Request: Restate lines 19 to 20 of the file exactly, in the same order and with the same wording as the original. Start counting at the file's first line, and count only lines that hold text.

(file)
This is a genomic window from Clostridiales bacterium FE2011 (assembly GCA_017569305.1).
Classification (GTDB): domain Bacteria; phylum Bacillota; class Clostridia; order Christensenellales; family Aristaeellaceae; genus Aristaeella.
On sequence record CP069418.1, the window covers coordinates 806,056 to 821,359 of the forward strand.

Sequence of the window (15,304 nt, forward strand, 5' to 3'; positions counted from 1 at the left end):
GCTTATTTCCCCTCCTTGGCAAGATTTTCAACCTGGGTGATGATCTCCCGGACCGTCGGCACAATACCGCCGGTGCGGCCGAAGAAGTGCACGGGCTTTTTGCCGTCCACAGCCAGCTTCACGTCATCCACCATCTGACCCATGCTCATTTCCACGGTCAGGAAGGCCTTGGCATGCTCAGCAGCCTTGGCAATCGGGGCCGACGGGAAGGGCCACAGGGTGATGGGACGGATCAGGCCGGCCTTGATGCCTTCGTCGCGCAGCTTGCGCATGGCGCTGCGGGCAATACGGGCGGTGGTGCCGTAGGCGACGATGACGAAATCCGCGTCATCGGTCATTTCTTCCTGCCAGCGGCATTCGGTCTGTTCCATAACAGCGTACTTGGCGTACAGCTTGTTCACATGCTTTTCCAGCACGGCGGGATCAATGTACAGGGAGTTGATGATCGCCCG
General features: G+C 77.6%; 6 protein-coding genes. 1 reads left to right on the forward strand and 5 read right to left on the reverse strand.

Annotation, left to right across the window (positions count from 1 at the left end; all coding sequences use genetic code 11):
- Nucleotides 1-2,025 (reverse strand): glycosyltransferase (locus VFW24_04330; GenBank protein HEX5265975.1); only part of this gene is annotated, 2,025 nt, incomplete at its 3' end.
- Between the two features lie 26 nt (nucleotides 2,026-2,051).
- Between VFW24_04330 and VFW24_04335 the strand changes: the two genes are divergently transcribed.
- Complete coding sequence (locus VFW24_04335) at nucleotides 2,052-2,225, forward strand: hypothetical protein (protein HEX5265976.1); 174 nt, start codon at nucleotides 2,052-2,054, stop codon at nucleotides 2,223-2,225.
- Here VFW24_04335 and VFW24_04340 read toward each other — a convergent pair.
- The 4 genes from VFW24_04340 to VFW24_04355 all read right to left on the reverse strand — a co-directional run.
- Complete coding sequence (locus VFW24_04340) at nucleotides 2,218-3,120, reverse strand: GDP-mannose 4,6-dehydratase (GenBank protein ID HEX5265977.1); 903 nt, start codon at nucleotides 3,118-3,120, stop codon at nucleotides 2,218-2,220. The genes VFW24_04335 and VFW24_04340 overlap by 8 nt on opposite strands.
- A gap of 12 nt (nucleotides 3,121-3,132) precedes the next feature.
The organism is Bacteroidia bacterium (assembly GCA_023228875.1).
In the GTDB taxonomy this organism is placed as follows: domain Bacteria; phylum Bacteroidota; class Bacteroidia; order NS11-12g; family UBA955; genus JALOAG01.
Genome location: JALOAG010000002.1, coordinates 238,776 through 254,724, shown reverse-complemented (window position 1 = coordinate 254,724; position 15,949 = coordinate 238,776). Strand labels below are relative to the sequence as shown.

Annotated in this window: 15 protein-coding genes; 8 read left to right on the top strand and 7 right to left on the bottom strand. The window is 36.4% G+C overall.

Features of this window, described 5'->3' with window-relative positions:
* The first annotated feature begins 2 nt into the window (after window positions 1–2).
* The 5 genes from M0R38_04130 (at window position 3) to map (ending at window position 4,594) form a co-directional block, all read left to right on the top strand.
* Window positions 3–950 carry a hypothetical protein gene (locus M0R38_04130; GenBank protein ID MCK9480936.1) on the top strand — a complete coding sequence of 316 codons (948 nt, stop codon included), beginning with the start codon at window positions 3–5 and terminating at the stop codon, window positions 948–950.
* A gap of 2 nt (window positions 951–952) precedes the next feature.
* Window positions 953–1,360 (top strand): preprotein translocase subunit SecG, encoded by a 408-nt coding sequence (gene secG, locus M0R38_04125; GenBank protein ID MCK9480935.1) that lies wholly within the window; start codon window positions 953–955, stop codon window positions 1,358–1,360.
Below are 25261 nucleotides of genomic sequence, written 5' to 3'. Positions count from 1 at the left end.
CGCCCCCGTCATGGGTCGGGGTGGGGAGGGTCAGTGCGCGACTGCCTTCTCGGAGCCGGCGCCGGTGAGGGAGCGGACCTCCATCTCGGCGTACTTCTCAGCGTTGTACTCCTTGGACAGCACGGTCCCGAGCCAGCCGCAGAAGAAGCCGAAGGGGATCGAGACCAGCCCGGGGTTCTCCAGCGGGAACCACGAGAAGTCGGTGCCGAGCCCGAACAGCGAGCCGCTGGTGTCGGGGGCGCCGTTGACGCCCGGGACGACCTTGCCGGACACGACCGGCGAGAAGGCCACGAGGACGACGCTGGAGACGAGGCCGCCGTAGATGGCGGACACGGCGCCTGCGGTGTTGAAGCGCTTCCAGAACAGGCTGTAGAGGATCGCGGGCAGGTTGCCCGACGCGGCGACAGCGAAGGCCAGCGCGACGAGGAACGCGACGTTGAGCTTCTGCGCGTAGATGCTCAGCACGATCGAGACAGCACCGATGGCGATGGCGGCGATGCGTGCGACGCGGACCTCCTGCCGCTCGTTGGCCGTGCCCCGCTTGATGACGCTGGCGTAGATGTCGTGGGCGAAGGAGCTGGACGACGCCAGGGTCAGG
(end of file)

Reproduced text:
Annotated in this window: 15 protein-coding genes; 8 read left to right on the top strand and 7 right to left on the bottom strand. The window is 36.4% G+C overall.

Features of this window, described 5'->3' with window-relative positions: